If I might try to answer this, even though it wasn’t directed at me, I think I’d start by pointing out that there are really two questions at stake here, that often get muddled together (and I think Alena muddles them a bit). The first question is “what religion (if any) is true?” That is, what is reality really like? Though there is also much agreement, religions disagree with each other about very basic things, and where they do, it really makes no sense at all to say “true for you, but not for me.” We share a reality, and that can’t be helped. Much that Christianity says has to do with our shared reality. Believing in Christianity is not just stating a preference–and neither is believing in Islam, or anything else. If I believe Jesus was raised from the dead, that’s a belief I have concerning our shared reality, the reality that you and I both inhabit. In the same way, I believe the earth is probably billions of years old. This contradicts what some of my fellow Christians believe. We can’t both be right. I can’t change the fact that I believe some things that others don’t; the best I can do is be honest about the fact we disagree, and try to explain why I think my position is the correct one, and keep an open mind to the possibility of being wrong. This isn’t, by the way, ideal–I’d much rather everyone agreed on everything. For what it’s worth, from my Christian perspective, I think that will be the case in the new heavens and the new earth, when we all see truth clearly. But that’s not how it is in this world.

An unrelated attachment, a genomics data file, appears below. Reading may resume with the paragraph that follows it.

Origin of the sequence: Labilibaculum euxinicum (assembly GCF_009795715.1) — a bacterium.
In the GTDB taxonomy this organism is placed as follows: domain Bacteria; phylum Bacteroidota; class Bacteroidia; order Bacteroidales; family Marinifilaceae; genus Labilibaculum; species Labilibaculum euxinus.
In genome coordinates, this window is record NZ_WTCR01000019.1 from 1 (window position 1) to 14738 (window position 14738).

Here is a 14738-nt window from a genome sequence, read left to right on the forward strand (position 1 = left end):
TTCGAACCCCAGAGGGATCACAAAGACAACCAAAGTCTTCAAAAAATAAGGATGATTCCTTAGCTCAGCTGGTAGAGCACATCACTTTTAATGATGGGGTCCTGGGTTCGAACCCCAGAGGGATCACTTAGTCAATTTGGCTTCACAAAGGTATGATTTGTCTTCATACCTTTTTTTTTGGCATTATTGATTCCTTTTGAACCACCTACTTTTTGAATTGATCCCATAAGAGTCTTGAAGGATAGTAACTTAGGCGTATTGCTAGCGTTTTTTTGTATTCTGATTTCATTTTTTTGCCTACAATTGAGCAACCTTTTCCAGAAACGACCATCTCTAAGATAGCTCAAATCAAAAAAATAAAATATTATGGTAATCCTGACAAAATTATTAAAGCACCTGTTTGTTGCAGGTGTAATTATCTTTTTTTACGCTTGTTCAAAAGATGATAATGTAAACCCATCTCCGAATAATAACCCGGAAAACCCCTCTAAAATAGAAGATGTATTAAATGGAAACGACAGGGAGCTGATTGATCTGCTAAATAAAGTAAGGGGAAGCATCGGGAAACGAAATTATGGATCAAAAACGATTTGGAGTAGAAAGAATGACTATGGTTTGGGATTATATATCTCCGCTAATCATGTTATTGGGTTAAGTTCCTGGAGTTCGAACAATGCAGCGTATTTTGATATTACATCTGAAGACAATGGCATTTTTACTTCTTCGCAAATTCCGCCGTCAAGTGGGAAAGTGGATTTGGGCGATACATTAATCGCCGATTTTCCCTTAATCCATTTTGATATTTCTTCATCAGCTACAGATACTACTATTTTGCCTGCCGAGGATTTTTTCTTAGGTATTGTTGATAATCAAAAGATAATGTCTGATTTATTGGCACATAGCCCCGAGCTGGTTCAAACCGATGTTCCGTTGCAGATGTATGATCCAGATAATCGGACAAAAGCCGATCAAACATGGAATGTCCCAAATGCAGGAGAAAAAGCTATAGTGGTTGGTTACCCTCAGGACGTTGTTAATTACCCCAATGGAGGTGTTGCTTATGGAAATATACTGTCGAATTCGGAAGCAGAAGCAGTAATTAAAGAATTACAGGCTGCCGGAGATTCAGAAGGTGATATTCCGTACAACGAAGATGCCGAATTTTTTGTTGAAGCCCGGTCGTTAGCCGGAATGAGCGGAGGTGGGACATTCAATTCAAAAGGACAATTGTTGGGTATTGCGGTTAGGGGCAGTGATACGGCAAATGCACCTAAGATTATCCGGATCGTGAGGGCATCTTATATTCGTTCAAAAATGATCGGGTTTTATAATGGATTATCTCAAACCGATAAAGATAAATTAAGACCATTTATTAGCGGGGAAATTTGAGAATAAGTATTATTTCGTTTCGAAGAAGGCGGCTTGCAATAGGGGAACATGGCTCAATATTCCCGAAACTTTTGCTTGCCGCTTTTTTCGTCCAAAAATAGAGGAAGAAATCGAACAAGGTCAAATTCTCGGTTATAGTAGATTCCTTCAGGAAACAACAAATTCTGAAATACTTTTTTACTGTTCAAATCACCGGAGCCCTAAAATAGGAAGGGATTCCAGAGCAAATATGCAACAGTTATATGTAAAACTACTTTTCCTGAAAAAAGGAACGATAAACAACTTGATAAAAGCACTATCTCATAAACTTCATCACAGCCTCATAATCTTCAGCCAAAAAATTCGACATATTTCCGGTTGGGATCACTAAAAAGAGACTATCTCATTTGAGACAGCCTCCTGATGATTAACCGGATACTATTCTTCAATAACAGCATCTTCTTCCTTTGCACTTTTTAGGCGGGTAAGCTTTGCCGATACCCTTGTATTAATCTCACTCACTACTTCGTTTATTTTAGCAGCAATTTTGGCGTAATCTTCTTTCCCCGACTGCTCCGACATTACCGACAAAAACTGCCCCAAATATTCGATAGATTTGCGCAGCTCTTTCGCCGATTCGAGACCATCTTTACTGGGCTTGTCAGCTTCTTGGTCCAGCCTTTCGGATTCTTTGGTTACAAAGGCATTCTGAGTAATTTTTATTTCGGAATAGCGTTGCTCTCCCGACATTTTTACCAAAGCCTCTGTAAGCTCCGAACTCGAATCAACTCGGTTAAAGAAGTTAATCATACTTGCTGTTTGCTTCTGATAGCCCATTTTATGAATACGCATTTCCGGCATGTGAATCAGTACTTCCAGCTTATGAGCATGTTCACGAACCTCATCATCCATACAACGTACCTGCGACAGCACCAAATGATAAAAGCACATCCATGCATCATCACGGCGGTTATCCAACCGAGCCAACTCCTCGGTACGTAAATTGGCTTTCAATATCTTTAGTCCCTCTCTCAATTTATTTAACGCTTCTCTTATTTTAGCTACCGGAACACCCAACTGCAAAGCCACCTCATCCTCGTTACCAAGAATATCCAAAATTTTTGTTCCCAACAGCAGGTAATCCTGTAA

The second question is the question “who goes to heaven.” That is a different question; it’s related, but more difficult, and controversial–Christians themselves disagree on the exact answer to this. And this is a question I think that practically everyone would agree that no one, save God, knows for certain. From the Christian side of things, it comes down to the question of whether someone can not know the factual truth about Jesus, and still make it to heaven. Some Christians think this is likely, others do not.

        I would say: don’t let the fact that you don’t like a very exclusive sort of answer to the question of who goes to heaven (no one really does) get in the way of your evaluation of Jesus and the basic claims of Christianity, about his divinity and resurrection. That’s what is central, of first importance. That’s what I care about proposing to you and others as a true fact of our shared reality. I care about proposing it to you because, by the very nature of the belief itself, I think it has relevance to your life–I think that this Jesus is real, alive, and cares about you. It wouldn’t be good, or honest, of me to think these things and not want to share that with others, to be content that they not hear at least why I think these things. I understand that people will disagree, and that’s fine; we can talk, we can make progress, explore each others thoughts. It’s true, as you say, that we can’t know for certain now who is right, but we can try to understand each other, learn from each other, and maybe even change each others minds somewhat.

Comments are closed.


%d bloggers like this: